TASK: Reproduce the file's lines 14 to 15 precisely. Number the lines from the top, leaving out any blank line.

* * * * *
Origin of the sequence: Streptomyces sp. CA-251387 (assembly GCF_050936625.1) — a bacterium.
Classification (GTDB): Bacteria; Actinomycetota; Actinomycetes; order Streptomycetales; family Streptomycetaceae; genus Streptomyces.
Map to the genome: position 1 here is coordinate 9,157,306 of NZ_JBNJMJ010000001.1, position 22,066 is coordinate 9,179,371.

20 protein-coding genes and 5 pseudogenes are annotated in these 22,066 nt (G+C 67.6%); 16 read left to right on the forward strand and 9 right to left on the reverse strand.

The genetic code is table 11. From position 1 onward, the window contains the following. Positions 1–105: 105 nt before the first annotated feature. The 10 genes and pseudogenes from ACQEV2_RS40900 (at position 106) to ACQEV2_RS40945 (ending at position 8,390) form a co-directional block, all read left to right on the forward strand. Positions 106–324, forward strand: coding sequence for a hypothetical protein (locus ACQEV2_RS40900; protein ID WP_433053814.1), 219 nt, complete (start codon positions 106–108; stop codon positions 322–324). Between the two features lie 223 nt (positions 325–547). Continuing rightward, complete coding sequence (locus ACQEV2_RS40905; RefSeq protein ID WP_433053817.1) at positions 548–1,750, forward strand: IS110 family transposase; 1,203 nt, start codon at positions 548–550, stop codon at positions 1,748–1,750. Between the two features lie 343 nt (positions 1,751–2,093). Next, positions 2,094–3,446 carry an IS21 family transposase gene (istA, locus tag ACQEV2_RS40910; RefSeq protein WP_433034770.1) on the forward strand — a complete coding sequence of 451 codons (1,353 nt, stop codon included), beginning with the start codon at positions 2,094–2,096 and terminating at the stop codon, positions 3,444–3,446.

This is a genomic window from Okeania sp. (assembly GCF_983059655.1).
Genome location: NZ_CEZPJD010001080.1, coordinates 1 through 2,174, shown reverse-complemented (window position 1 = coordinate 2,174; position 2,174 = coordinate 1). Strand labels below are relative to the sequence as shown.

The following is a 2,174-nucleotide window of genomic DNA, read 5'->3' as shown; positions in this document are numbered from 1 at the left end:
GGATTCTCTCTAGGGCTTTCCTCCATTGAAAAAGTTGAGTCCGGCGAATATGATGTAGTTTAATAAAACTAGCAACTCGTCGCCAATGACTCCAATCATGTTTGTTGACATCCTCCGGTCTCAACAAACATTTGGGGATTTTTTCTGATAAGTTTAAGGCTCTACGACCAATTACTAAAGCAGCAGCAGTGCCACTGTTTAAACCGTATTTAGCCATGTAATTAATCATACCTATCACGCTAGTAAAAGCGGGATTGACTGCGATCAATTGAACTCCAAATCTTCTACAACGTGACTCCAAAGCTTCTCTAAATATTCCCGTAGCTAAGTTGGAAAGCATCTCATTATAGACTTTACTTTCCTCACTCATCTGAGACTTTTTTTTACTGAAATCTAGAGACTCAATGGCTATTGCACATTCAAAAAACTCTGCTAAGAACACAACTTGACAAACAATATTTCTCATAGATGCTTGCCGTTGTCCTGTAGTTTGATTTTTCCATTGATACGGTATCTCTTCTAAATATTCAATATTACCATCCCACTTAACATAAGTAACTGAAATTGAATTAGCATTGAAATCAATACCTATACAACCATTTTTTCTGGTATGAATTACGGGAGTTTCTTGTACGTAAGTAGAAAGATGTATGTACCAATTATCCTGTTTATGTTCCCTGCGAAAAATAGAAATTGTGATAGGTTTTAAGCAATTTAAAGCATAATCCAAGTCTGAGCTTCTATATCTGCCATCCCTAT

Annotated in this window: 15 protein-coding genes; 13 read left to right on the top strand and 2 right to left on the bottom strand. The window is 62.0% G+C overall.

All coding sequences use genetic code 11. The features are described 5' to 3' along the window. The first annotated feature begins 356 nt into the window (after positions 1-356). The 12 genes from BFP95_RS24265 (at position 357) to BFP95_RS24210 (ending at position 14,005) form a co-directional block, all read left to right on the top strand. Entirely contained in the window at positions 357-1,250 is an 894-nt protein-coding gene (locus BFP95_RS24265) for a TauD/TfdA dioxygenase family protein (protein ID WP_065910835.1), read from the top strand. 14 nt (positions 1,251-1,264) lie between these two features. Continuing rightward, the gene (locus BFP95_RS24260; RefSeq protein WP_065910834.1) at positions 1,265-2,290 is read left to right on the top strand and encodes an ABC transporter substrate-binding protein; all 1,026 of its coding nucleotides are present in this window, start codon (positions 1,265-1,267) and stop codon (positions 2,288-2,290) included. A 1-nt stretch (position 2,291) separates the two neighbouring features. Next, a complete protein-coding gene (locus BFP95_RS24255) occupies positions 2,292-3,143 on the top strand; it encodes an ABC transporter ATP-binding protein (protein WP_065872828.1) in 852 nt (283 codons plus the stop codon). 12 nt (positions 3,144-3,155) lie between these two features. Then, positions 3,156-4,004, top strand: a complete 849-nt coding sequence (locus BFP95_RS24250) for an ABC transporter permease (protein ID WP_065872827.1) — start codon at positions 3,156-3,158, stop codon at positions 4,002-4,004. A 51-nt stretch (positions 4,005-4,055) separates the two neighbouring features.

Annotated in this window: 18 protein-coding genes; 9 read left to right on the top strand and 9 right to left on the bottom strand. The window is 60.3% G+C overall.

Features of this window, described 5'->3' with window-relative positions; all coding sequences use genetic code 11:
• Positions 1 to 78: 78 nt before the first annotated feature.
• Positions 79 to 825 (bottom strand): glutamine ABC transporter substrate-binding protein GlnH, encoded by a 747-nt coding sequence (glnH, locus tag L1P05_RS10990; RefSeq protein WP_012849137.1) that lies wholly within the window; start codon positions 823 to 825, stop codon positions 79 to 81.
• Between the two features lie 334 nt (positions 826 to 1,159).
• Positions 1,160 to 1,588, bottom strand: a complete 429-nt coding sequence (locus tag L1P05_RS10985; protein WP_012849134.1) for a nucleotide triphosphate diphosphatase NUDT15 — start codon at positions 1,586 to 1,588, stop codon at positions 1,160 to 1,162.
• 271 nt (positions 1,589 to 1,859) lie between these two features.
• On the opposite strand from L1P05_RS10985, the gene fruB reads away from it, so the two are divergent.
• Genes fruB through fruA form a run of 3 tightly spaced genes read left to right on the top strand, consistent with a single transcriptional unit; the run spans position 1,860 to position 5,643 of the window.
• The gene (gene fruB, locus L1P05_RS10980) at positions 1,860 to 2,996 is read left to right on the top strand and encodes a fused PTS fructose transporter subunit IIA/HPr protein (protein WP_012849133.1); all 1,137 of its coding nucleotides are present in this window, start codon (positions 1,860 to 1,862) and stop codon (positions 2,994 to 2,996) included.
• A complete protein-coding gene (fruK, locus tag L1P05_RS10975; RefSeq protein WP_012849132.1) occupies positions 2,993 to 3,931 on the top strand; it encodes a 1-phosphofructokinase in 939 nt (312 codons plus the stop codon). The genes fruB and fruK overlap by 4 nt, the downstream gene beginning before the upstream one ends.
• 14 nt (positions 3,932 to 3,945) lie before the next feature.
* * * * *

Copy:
• Positions 1 to 78: 78 nt before the first annotated feature.
• Positions 79 to 825 (bottom strand): glutamine ABC transporter substrate-binding protein GlnH, encoded by a 747-nt coding sequence (glnH, locus tag L1P05_RS10990; RefSeq protein WP_012849137.1) that lies wholly within the window; start codon positions 823 to 825, stop codon positions 79 to 81.